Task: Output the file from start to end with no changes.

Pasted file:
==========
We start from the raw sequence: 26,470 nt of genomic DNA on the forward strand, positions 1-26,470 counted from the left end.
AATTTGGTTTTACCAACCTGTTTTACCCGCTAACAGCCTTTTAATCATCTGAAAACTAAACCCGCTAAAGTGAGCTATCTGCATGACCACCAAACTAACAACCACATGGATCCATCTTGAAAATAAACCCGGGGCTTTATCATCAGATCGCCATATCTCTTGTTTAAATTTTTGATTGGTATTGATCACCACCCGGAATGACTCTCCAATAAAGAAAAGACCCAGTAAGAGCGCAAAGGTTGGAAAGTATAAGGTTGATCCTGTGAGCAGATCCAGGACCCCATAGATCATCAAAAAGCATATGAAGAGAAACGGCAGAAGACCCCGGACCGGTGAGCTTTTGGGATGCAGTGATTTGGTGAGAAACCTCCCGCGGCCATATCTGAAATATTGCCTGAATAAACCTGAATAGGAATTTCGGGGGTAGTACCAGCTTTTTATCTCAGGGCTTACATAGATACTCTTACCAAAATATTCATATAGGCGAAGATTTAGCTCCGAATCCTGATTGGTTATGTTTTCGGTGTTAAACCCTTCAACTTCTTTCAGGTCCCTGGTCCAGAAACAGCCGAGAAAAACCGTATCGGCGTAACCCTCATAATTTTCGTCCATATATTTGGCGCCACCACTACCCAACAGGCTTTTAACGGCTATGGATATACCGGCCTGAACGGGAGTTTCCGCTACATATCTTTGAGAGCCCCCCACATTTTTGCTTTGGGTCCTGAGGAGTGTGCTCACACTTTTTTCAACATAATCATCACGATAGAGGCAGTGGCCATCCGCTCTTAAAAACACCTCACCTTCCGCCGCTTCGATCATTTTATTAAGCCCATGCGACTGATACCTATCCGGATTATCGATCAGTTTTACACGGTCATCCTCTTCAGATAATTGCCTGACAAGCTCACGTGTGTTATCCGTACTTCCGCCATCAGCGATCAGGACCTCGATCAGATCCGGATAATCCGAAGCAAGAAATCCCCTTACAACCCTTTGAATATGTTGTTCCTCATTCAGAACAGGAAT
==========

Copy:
We start from the raw sequence: 26,470 nt of genomic DNA on the forward strand, positions 1-26,470 counted from the left end.
AATTTGGTTTTACCAACCTGTTTTACCCGCTAACAGCCTTTTAATCATCTGAAAACTAAACCCGCTAAAGTGAGCTATCTGCATGACCACCAAACTAACAACCACATGGATCCATCTTGAAAATAAACCCGGGGCTTTATCATCAGATCGCCATATCTCTTGTTTAAATTTTTGATTGGTATTGATCACCACCCGGAATGACTCTCCAATAAAGAAAAGACCCAGTAAGAGCGCAAAGGTTGGAAAGTATAAGGTTGATCCTGTGAGCAGATCCAGGACCCCATAGATCATCAAAAAGCATATGAAGAGAAACGGCAGAAGACCCCGGACCGGTGAGCTTTTGGGATGCAGTGATTTGGTGAGAAACCTCCCGCGGCCATATCTGAAATATTGCCTGAATAAACCTGAATAGGAATTTCGGGGGTAGTACCAGCTTTTTATCTCAGGGCTTACATAGATACTCTTACCAAAATATTCATATAGGCGAAGATTTAGCTCCGAATCCTGATTGGTTATGTTTTCGGTGTTAAACCCTTCAACTTCTTTCAGGTCCCTGGTCCAGAAACAGCCGAGAAAAACCGTATCGGCGTAACCCTCATAATTTTCGTCCATATATTTGGCGCCACCACTACCCAACAGGCTTTTAACGGCTATGGATATACCGGCCTGAACGGGAGTTTCCGCTACATATCTTTGAGAGCCCCCCACATTTTTGCTTTGGGTCCTGAGGAGTGTGCTCACACTTTTTTCAACATAATCATCACGATAGAGGCAGTGGCCATCCGCTCTTAAAAACACCTCACCTTCCGCCGCTTCGATCATTTTATTAAGCCCATGCGACTGATACCTATCCGGATTATCGATCAGTTTTACACGGTCATCCTCTTCAGATAATTGCCTGACAAGCTCACGTGTGTTATCCGTACTTCCGCCATCAGCGATCAGGACCTCGATCAGATCCGGATAATCCGAAGCAAGAAATCCCCTTACAACCCTTTGAATATGTTGTTCCTCATTCAGAACAGGAAT